That which threatens to kill us can sure be beautiful.
This is video sweeping the Intertubes today, said to be yesterday’s eruption of the Calbuco volcano in Chile.
A nearby city is being evacuated, but not before residents get some gorgeous video.
The volcano hasn’t erupted in 42 years.
What makes the lightning? It’s hard to study, according to Discovery News.
Volcanic lightning, the researchers hypothesize, is the result of charge-separation. As positively charged ejecta makes its way skyward, regions of opposite but separated electrical charges take shape. A lightning bolt is nature’s way of balancing the charge distribution. The same thing is thought to happen in regular-old thunderstorms. But this much is obvious, right? So what makes volcanic lightning different?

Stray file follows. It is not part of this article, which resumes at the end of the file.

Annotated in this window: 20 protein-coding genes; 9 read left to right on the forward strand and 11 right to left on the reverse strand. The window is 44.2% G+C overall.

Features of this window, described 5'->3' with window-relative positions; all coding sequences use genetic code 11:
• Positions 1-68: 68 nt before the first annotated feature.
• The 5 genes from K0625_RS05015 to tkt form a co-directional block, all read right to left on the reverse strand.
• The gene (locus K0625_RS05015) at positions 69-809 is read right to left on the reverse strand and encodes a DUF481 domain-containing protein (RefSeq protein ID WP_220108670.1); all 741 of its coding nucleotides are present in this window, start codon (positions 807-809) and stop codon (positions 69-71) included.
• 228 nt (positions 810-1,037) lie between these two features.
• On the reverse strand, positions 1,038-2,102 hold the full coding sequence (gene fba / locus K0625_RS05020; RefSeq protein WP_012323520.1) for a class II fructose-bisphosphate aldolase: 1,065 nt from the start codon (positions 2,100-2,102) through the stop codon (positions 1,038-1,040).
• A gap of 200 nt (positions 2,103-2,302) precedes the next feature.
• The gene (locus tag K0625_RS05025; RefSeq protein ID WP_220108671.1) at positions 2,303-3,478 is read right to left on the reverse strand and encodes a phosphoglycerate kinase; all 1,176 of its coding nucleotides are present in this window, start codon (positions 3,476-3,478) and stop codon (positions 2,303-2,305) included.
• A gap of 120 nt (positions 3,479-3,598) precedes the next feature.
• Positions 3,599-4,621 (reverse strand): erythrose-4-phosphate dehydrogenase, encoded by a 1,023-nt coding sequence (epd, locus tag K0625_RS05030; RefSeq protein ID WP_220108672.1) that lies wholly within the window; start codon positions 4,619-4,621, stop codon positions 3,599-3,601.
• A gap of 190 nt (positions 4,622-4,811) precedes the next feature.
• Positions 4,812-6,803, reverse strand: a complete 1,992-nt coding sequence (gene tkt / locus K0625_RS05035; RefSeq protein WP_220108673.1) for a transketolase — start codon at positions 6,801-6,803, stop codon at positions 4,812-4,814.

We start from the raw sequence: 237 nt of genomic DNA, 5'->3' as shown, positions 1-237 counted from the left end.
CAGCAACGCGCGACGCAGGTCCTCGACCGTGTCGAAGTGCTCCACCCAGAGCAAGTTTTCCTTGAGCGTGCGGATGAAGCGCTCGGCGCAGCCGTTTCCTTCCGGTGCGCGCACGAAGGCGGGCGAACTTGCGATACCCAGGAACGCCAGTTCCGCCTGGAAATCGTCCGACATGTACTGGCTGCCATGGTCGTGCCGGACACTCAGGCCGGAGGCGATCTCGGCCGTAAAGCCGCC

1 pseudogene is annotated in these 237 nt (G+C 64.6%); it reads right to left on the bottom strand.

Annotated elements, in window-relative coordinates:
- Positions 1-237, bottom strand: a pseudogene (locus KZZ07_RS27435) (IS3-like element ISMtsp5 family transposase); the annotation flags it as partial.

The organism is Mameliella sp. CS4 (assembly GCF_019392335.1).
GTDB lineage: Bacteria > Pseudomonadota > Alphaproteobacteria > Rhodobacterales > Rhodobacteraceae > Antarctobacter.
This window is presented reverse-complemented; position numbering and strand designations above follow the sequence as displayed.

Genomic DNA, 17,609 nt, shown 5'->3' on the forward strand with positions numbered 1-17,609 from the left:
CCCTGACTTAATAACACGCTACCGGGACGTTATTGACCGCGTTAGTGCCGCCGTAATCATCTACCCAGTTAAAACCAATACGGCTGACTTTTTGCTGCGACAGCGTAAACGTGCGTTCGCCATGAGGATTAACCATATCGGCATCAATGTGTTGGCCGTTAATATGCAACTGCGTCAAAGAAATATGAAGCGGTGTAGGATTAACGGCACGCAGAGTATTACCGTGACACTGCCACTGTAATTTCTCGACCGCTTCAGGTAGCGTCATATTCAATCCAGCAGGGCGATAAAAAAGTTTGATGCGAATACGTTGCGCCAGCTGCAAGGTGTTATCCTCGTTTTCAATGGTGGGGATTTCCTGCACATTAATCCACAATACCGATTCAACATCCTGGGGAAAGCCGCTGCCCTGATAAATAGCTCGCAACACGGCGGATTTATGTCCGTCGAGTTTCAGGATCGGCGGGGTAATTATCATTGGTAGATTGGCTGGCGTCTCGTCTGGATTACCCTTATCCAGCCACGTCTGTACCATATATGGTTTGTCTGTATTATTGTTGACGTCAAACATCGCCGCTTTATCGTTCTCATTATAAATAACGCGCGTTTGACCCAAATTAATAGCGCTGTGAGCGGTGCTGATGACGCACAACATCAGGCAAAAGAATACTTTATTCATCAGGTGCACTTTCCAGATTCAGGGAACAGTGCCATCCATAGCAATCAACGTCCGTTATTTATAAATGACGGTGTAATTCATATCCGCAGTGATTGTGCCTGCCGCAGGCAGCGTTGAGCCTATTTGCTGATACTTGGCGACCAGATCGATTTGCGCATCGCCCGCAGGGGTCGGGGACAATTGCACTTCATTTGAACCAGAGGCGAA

Since 2007, a small handful of studies have led to the conclusion that there exist at least two types of volcanic lightning – one that occurs at the mouth of an erupting volcano, and a second that dances around in the heights of a towering plume. Findings published in a 2012 article in the geophysics journal Eos reveal that the largest volcanic storms can rival the intensity of massive supercell thunderstorms common to the American midwest. Still, the source of the charge responsible for this humbling phenomenon remains hotly debated.
One hypothesis, floated by Thomas’ team in 2007, suggests that magma, rock and volcanic ash, jettisoned during an eruption, are themselves electrically charged by some previous, unknown process, generating flashes of electricity near the volcano’s opening. Another holds that highly energized air and gas, upon colliding with cooler particles in the atmosphere, generate branched lightning high above the volcano’s peak. Other hypotheses, still, implicate rising water and ice-coated ash particles.